instructions or part of them. By asking a specific student a step of the instructions it hold them
accountable for their own learning and listening during instructions. This also ensure the students
understand the task at hand minimising safety hazards caused by confusion and lack of
“Good staging of the processes and instructions for clean-up”
By practicing the experiment I was able to determine specific instructions to deliver which were
both simple yet informative. This ensured the students understood the task ahead. By ensuring
the class helps pack up after their experiment they are not only accountable for the mess they
have created by this allows for the teacher to spent time in other areas.
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Lucy Patrick



Ripe strawberries are an excellent source for extracting DNA

They are easy to pulverize
Contain enzymes called pectinases and cellulases that help to break down cell

Strawberries have eight copies of each chromosome (they are octoploid), so there
is a lot of DNA to isolate.

Materials per student group
• 3 strawberries. Frozen strawberries should be thawed at room temperature.
• 10 ml DNA Extraction Buffer (soapy salty water)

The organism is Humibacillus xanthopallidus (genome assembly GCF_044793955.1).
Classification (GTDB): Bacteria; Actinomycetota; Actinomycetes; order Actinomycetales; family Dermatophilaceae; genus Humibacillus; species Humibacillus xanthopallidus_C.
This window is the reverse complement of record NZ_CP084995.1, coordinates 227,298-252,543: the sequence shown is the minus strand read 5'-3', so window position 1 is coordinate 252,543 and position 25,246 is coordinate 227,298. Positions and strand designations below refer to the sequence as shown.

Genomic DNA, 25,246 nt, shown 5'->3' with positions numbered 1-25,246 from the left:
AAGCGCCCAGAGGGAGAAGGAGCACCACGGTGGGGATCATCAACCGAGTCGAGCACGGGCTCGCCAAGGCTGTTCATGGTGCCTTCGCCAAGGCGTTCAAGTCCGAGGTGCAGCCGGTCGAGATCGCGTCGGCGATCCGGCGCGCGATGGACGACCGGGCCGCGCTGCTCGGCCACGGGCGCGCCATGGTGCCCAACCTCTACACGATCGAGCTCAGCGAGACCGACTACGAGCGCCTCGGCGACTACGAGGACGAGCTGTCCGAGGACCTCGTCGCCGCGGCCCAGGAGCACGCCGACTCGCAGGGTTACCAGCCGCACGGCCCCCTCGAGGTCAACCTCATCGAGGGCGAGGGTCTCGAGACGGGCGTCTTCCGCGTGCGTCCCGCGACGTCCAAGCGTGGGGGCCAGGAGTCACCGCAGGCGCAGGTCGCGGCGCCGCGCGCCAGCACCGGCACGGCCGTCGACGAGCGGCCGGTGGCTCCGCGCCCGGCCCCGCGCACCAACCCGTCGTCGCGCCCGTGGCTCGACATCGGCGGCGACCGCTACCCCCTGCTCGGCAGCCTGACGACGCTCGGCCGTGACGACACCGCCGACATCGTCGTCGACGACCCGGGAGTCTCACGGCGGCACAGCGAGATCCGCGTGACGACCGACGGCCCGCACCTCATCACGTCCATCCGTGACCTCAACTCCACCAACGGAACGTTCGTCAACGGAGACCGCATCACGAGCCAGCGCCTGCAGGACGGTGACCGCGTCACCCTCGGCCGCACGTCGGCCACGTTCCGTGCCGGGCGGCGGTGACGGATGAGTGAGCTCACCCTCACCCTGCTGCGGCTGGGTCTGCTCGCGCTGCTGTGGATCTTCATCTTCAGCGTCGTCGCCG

• about 3ml ice cold ethanol
• 1 Ziploc



• Test tube
• 10ml
• Knife
• 1 funnel lined with filter paper
• 1 Glass rod hook


1. Place strawberries into a Ziploc bag and seal shut.
2. Squish for a few minutes to completely squash the fruit.
3. Add 10 ml DNA Extraction Buffer and squish for a few more minutes. Try not to
make a lot of soap bubbles.
4. Filter through filter paper placed in a funnel, and collect the liquid in a test tube.
Do not squeeze the paper towel. Collect about 3-7 ml liquid.

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Lucy Patrick



5. Add 3ml ice cold ethanol to the strawberry liquid in the tube. Dropper the ethanol
liquid carefully down the side of the tube so that it forms a separate layer on top
of the strawberry liquid.
6. Watch for about a minute. What do you see? You should see a white fluffy cloud at
the interface between the two liquids. That’s DNA!
7. Use the glass rod hooks to hook a tangle of DNA, and pull out the
DNA! The fibers are millions of DNA strands.

The purpose of each ingredient in the procedure is as
Shampoo or dishwasher soap
Helps to dissolve the cell membrane, which is a lipid bilayer.
Sodium chloride
Helps to remove proteins that are bound to the DNA and neutralizes the charge
repulsion that occurs between DNA strands. It also helps to keep the proteins
dissolved in the aqueous layer so they don’t precipitate in the alcohol along with the
Pulls out water molecules in the DNA and causes it to precipitate. When DNA comes
out of solution it tends to clump together, which makes it visible. The long strands of
DNA will wrap around the cotton swab when it is swirled at the interface between the
two layers.

1. Where in the cell is DNA found?
2. Why do we “crush” the kiwi/strawberry fruit?
3. What do you think the DNA will look like when we extract it from the

4. What is DNA used for when it is extracted?